Dazzling Zia

Continuing our exploration of some of Kos’s mountain villages we’re making a beeline for Zia.

Set on the mountain side of Dikeos, Zia is surrounded by scented pine forests and stunning vistas.

Essentially it’s a tiny village with shopping streets lined with boutique shops and traditional souvenirs.

If you’re after snaps of a more traditional Greek way of life then this is the place for you!


It get’s thronged with visitors however so you’ll want to find a place to escape and cool off.

If you head through the village to the furthest side you’ll find the colourful and quirky Old Watermill cafe.

Set high on the hillside it is a perfect vantage spot for a drink and some people watching.


But given the sheer abundance of colourful signs and painted windows, naturally I can’t sit still for more than five minutes….

So here’s some rainbow snaps of the rustic decor that the cafe has to offer.

Hand painted signs advertise all manner of refreshing beverages and a sunset view.

Once I’ve exhausted every single permutation of colour and signage possible it’s back out into the main shopping streets.

Canopies provide a welcome shade break as we (I) browse the shops and the man gets impatient.


He really loves to shop . . . honestly . . .


A few more pictures of the delightful splashes of colour that you can find in Zia.

Lots of gorgeous traditional blue and whites and tumbling flowers in colourful pots.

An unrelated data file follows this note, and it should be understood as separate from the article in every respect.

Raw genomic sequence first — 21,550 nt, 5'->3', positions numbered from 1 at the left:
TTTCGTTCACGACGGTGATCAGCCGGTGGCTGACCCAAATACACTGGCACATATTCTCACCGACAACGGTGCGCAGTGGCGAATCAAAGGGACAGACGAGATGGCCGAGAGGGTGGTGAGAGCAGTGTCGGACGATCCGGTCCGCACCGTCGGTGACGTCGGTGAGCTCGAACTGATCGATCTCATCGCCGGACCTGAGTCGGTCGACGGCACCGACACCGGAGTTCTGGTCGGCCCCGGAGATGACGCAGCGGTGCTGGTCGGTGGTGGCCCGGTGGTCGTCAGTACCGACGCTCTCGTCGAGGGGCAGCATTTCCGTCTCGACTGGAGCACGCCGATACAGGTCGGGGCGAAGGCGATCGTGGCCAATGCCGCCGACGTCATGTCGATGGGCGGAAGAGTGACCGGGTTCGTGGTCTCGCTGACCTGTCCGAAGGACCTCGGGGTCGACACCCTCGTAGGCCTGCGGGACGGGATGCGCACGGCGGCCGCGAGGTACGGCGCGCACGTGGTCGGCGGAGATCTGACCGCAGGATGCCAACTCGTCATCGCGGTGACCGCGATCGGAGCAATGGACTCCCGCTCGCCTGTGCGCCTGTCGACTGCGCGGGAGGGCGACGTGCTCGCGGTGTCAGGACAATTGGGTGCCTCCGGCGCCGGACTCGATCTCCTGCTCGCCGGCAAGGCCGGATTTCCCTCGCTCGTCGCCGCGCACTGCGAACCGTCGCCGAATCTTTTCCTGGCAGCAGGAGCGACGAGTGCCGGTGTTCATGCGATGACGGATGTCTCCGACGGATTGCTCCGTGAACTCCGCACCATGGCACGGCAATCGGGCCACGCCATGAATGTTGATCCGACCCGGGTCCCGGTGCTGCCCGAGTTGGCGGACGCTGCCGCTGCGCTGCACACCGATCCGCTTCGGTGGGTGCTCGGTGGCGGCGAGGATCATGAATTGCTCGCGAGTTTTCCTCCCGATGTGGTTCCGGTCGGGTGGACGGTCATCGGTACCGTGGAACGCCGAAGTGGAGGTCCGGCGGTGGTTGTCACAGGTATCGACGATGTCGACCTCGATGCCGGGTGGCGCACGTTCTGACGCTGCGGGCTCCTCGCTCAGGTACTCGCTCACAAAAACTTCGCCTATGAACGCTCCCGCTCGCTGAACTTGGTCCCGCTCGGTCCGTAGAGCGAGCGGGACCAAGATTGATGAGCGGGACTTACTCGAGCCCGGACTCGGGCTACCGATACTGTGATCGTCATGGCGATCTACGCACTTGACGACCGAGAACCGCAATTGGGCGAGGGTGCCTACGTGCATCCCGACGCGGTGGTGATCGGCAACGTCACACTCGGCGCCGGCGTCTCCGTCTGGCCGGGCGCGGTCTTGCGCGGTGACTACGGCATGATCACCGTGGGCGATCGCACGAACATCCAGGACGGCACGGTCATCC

Mountain villages

Hiring a car we’re off to explore the mountainous interior of Kos for a few days now.


First on our trip is a visit to the Monastery of Agios Ioannis. This stunning little building is a revelation at the end of a non-descript road.

This tiny gem is covered from floor to ceiling with colourful frescos and detailed icons.

Built on a hill above Kefalos, this monastery is surrounded by lush greenery and offers amazing view to the sea.


There’s seating under the shade of a huge old plane tree, just right for a coffee or ice cream break!


Luckily there’s also a quaint little cafe that’s furnished in traditional Greek style.

 The whole place is a veritable suntrap with traditional blindingly white walls and bright blue detail.


There are also some former monestary cells that are currently being refurbished.

The flooring of the terrace is decorated in the traditional black and white pebbled pattern that is common in Greece.

Then it’s off to our next destination, the small hill top village of Asfendiou.


Above is Asomatos church in Asfendiou village, it has a commanding presence in the tiny hamlet.

The village only has around 100 inhabitants and close by are the remains of many ruined buildings that are slowly being bought back to life with outside investment.

After poking around several of the intriguing ruined homes we’re heading off to our next stop, the enchanting mountain top village of Zia.